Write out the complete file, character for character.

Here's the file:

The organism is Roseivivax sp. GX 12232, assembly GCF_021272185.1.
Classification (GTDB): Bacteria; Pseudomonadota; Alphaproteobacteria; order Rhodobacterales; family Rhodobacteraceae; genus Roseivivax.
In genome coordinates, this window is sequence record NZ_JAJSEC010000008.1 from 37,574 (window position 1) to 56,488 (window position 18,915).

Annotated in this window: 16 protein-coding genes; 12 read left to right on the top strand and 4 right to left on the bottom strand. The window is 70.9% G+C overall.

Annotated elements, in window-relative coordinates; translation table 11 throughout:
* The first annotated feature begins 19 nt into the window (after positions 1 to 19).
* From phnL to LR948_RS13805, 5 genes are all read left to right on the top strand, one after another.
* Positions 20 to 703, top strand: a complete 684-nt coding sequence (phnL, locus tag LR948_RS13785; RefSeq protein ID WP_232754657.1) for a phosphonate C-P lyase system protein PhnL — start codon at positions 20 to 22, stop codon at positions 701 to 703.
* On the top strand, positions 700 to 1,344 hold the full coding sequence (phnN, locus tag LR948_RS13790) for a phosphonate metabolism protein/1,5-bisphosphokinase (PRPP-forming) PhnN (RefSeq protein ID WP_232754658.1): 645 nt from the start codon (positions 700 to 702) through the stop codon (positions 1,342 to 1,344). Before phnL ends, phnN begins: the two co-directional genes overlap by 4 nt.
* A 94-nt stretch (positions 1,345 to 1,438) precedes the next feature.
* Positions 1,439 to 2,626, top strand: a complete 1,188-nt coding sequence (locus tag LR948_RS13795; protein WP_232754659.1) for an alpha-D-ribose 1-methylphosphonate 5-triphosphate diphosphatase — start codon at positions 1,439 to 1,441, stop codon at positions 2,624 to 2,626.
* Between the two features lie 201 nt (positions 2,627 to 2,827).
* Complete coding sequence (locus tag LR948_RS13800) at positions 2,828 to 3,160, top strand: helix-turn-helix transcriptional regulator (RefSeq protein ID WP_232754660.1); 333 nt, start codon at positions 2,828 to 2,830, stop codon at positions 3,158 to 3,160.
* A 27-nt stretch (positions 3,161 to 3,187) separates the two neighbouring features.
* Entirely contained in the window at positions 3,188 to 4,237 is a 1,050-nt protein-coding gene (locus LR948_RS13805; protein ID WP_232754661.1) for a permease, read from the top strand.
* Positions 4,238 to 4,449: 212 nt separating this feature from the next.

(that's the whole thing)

The organism is Roseivivax sp. GX 12232, assembly GCF_021272185.1.
Classification (GTDB): Bacteria; Pseudomonadota; Alphaproteobacteria; order Rhodobacterales; family Rhodobacteraceae; genus Roseivivax.
In genome coordinates, this window is sequence record NZ_JAJSEC010000008.1 from 37,574 (window position 1) to 56,488 (window position 18,915).

Annotated in this window: 16 protein-coding genes; 12 read left to right on the top strand and 4 right to left on the bottom strand. The window is 70.9% G+C overall.

Annotated elements, in window-relative coordinates; translation table 11 throughout:
* The first annotated feature begins 19 nt into the window (after positions 1 to 19).
* From phnL to LR948_RS13805, 5 genes are all read left to right on the top strand, one after another.
* Positions 20 to 703, top strand: a complete 684-nt coding sequence (phnL, locus tag LR948_RS13785; RefSeq protein ID WP_232754657.1) for a phosphonate C-P lyase system protein PhnL — start codon at positions 20 to 22, stop codon at positions 701 to 703.
* On the top strand, positions 700 to 1,344 hold the full coding sequence (phnN, locus tag LR948_RS13790) for a phosphonate metabolism protein/1,5-bisphosphokinase (PRPP-forming) PhnN (RefSeq protein ID WP_232754658.1): 645 nt from the start codon (positions 700 to 702) through the stop codon (positions 1,342 to 1,344). Before phnL ends, phnN begins: the two co-directional genes overlap by 4 nt.
* A 94-nt stretch (positions 1,345 to 1,438) precedes the next feature.
* Positions 1,439 to 2,626, top strand: a complete 1,188-nt coding sequence (locus tag LR948_RS13795; protein WP_232754659.1) for an alpha-D-ribose 1-methylphosphonate 5-triphosphate diphosphatase — start codon at positions 1,439 to 1,441, stop codon at positions 2,624 to 2,626.
* Between the two features lie 201 nt (positions 2,627 to 2,827).
* Complete coding sequence (locus tag LR948_RS13800) at positions 2,828 to 3,160, top strand: helix-turn-helix transcriptional regulator (RefSeq protein ID WP_232754660.1); 333 nt, start codon at positions 2,828 to 2,830, stop codon at positions 3,158 to 3,160.
* A 27-nt stretch (positions 3,161 to 3,187) separates the two neighbouring features.
* Entirely contained in the window at positions 3,188 to 4,237 is a 1,050-nt protein-coding gene (locus LR948_RS13805; protein ID WP_232754661.1) for a permease, read from the top strand.
* Positions 4,238 to 4,449: 212 nt separating this feature from the next.